In Springfield …
Last week, the Illinois House of Representatives began its Spring Session.
On Wednesday, the House adopted rules that will govern its operations over the next two years (the 98th General Assembly), and House committee appointments were announced. Thursday’s House session was canceled, and the Senate did not convene.
Next week should see both chambers begin work in earnest.
To date, 1,253 bills have been filed in the House and 1,279 in the Senate. Friday, Feb. 15, is the last day to file substantive bills in the Senate, and Tuesday, Feb. 26, is the last day to file substantive bills in the House, so we can expect many more bills to be filed before the deadline.
As we begin this new session of the General Assembly, it is important to understand some of the key budgetary and fiscal issues that must be addressed.
Hearings will begin this week to determine what revenue number will be used by the General Assembly as they work through the appropriations process. At this time, the best estimate is that revenue increases will be modest, perhaps in the range of $600 million. However, the demands on revenue will continue to greatly surpass available funds.
There has been no resolution on the issue of stabilizing the five state-funded pension systems, and an additional $1 billion must be contributed into these systems in FY 2014.
Further, employee healthcare costs continue to increase rapidly, and there are mandatory debt service payments that must be made – including an estimated $1.65 billion for repayment of the pension bonds issues in 2003, 2010 and 2011.
There also is a huge backlog of unpaid bills that must be paid.
Further complicating this issue is the fact that the 67 percent income tax increase passed two years ago will expire Jan. 1, 2015. If this increase is not extended, the state budget gap could widen even further. As an example, the $7.5 billion that was raised through the 2011 tax increase was used to make the state’s annual pension payments.
Illinois’ bond ratings are now the lowest in the nation, making it more costly to borrow additional money. There also could be severe fiscal implication in Illinois and at NIU if sequestration reduces the amount of federal funding that flows to the state and to entities within the state.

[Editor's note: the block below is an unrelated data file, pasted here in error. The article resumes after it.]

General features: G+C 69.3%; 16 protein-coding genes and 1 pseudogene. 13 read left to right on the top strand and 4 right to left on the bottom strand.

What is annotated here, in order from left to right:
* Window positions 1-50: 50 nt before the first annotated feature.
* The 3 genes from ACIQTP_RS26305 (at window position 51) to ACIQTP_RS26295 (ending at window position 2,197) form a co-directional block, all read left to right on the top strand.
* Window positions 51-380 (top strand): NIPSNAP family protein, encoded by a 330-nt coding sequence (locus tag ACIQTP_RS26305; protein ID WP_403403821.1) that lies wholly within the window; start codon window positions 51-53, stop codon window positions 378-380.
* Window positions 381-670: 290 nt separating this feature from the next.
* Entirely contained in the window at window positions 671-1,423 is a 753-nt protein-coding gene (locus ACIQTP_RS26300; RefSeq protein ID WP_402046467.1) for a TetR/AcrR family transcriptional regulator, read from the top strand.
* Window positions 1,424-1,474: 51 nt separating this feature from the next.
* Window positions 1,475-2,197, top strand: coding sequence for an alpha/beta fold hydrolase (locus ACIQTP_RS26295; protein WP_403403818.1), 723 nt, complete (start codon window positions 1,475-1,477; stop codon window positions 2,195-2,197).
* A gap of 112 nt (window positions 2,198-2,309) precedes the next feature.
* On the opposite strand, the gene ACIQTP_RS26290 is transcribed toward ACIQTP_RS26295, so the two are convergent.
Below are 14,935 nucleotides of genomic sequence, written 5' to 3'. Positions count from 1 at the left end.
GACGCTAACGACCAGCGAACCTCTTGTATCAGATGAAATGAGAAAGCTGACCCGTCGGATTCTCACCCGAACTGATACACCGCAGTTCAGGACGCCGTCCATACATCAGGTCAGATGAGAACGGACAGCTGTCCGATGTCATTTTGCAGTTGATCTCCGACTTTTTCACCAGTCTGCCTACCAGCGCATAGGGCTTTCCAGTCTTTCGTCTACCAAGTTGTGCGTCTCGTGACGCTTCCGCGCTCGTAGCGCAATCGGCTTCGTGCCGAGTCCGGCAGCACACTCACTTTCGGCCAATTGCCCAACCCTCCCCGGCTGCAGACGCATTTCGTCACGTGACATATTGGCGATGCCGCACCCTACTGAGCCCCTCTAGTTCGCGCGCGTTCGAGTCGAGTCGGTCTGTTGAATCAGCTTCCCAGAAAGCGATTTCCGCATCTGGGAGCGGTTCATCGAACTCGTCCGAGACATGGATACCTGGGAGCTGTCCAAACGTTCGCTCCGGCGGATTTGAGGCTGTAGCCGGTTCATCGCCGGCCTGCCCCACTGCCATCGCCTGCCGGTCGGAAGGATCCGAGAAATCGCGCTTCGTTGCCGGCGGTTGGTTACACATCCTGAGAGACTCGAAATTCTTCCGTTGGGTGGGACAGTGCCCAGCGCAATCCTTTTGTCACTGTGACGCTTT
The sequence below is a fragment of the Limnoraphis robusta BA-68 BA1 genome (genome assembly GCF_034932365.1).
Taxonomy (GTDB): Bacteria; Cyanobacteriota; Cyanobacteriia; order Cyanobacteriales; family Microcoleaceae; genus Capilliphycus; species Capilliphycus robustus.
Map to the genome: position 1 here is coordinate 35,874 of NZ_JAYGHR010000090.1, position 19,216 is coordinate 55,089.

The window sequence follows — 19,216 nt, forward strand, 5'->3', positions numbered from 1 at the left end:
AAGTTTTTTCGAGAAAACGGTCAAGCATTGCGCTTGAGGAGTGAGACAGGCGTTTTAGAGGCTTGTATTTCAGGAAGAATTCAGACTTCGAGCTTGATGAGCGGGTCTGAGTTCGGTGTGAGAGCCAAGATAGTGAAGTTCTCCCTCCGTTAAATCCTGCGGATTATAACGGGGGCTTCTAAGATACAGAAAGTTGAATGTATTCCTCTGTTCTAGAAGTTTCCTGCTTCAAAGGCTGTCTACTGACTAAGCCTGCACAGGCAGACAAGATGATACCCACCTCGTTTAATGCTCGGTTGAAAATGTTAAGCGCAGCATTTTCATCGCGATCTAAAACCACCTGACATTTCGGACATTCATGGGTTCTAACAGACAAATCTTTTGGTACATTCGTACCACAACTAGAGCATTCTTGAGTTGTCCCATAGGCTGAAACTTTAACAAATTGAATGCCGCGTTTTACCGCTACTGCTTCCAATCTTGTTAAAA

Gov. Pat Quinn will deliver his State of the State address at noon Wednesday, Feb. 6. We will provide you with a summary of this speech, but it is likely to contain dire warnings about what many are referring to as Illinois “fiscal cliff.” The governor’s budget message will be delivered in March.
The House appropriations committees, including the Higher Education Appropriation Committee, will be given an allocation (percent of available revenue that will be allocated to higher education – and that includes public universities, community colleges, IBHE, ISAC, etc.), and then the committee members will work with the stakeholders on specific allocations.
We should have a better idea of what our appropriation might look like during this process. You will recall that in FY 2013, higher education appropriations were reduced by 6.14 percent.
We will do our best to keep you informed in a timely manner about what is occurring in Springfield. Regular updates again will be posted to the NIU State Pension & Budget Update website.
In addition, in these uncertain times, there are sure to be questions and rumors. We continue to provide a Rumors & Questions section; we encourage you to submit questions you might have about the budget, pensions or federal or state legislative environment.
The Voices section of NIU Today features opinions and perspectives from across campus. Lori Clark is director of State and Federal Relations for NIU.